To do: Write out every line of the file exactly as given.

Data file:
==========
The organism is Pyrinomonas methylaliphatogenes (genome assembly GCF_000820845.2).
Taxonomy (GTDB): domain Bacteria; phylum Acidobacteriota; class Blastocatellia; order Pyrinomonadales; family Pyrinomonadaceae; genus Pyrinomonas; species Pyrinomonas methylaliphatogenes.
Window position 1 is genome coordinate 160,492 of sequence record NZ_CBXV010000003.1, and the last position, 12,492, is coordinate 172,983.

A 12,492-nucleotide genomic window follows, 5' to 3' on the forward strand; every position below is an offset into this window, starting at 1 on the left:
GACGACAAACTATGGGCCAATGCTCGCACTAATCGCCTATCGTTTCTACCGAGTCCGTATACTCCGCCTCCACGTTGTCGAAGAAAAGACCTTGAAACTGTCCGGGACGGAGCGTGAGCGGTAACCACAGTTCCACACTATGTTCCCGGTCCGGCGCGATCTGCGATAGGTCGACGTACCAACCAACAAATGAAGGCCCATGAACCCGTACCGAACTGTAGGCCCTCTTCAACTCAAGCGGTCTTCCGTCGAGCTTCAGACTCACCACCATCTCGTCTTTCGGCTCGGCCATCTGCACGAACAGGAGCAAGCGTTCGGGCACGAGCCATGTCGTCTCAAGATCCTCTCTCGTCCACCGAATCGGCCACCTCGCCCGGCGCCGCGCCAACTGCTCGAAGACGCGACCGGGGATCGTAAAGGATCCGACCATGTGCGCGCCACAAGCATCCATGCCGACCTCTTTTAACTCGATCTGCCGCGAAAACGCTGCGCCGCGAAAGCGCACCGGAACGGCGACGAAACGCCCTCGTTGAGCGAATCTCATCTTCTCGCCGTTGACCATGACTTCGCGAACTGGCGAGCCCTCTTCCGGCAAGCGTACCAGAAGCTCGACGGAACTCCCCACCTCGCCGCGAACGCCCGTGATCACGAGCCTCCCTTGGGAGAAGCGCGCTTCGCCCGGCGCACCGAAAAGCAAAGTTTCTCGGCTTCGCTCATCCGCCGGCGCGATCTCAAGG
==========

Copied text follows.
The organism is Pyrinomonas methylaliphatogenes (genome assembly GCF_000820845.2).
Taxonomy (GTDB): domain Bacteria; phylum Acidobacteriota; class Blastocatellia; order Pyrinomonadales; family Pyrinomonadaceae; genus Pyrinomonas; species Pyrinomonas methylaliphatogenes.
Window position 1 is genome coordinate 160,492 of sequence record NZ_CBXV010000003.1, and the last position, 12,492, is coordinate 172,983.

A 12,492-nucleotide genomic window follows, 5' to 3' on the forward strand; every position below is an offset into this window, starting at 1 on the left:
GACGACAAACTATGGGCCAATGCTCGCACTAATCGCCTATCGTTTCTACCGAGTCCGTATACTCCGCCTCCACGTTGTCGAAGAAAAGACCTTGAAACTGTCCGGGACGGAGCGTGAGCGGTAACCACAGTTCCACACTATGTTCCCGGTCCGGCGCGATCTGCGATAGGTCGACGTACCAACCAACAAATGAAGGCCCATGAACCCGTACCGAACTGTAGGCCCTCTTCAACTCAAGCGGTCTTCCGTCGAGCTTCAGACTCACCACCATCTCGTCTTTCGGCTCGGCCATCTGCACGAACAGGAGCAAGCGTTCGGGCACGAGCCATGTCGTCTCAAGATCCTCTCTCGTCCACCGAATCGGCCACCTCGCCCGGCGCCGCGCCAACTGCTCGAAGACGCGACCGGGGATCGTAAAGGATCCGACCATGTGCGCGCCACAAGCATCCATGCCGACCTCTTTTAACTCGATCTGCCGCGAAAACGCTGCGCCGCGAAAGCGCACCGGAACGGCGACGAAACGCCCTCGTTGAGCGAATCTCATCTTCTCGCCGTTGACCATGACTTCGCGAACTGGCGAGCCCTCTTCCGGCAAGCGTACCAGAAGCTCGACGGAACTCCCCACCTCGCCGCGAACGCCCGTGATCACGAGCCTCCCTTGGGAGAAGCGCGCTTCGCCCGGCGCACCGAAAAGCAAAGTTTCTCGGCTTCGCTCATCCGCCGGCGCGATCTCAAGG